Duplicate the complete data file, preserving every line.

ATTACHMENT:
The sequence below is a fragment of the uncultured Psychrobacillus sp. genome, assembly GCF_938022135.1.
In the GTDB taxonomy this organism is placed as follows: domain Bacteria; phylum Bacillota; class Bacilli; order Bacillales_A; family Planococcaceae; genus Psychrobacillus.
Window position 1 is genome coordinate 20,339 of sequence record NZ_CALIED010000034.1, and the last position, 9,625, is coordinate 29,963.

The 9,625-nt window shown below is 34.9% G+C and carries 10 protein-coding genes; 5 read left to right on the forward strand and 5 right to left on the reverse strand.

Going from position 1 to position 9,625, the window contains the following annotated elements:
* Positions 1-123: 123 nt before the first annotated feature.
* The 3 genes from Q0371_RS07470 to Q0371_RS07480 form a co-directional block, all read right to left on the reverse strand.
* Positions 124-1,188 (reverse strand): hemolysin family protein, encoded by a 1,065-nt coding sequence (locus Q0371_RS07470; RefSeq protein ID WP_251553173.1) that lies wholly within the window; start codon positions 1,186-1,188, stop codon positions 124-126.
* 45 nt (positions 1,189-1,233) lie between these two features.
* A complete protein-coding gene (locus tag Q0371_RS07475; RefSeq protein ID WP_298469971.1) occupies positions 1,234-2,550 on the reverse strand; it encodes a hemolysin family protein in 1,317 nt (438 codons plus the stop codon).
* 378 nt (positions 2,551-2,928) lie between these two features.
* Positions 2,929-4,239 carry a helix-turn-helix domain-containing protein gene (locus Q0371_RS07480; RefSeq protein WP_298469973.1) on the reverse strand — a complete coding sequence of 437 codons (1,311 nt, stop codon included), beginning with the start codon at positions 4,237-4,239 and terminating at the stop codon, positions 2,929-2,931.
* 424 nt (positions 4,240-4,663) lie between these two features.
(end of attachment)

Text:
The sequence below is a fragment of the uncultured Psychrobacillus sp. genome, assembly GCF_938022135.1.
In the GTDB taxonomy this organism is placed as follows: domain Bacteria; phylum Bacillota; class Bacilli; order Bacillales_A; family Planococcaceae; genus Psychrobacillus.
Window position 1 is genome coordinate 20,339 of sequence record NZ_CALIED010000034.1, and the last position, 9,625, is coordinate 29,963.

The 9,625-nt window shown below is 34.9% G+C and carries 10 protein-coding genes; 5 read left to right on the forward strand and 5 right to left on the reverse strand.

Going from position 1 to position 9,625, the window contains the following annotated elements:
* Positions 1-123: 123 nt before the first annotated feature.
* The 3 genes from Q0371_RS07470 to Q0371_RS07480 form a co-directional block, all read right to left on the reverse strand.
* Positions 124-1,188 (reverse strand): hemolysin family protein, encoded by a 1,065-nt coding sequence (locus Q0371_RS07470; RefSeq protein ID WP_251553173.1) that lies wholly within the window; start codon positions 1,186-1,188, stop codon positions 124-126.
* 45 nt (positions 1,189-1,233) lie between these two features.
* A complete protein-coding gene (locus tag Q0371_RS07475; RefSeq protein ID WP_298469971.1) occupies positions 1,234-2,550 on the reverse strand; it encodes a hemolysin family protein in 1,317 nt (438 codons plus the stop codon).
* 378 nt (positions 2,551-2,928) lie between these two features.
* Positions 2,929-4,239 carry a helix-turn-helix domain-containing protein gene (locus Q0371_RS07480; RefSeq protein WP_298469973.1) on the reverse strand — a complete coding sequence of 437 codons (1,311 nt, stop codon included), beginning with the start codon at positions 4,237-4,239 and terminating at the stop codon, positions 2,929-2,931.
* 424 nt (positions 4,240-4,663) lie between these two features.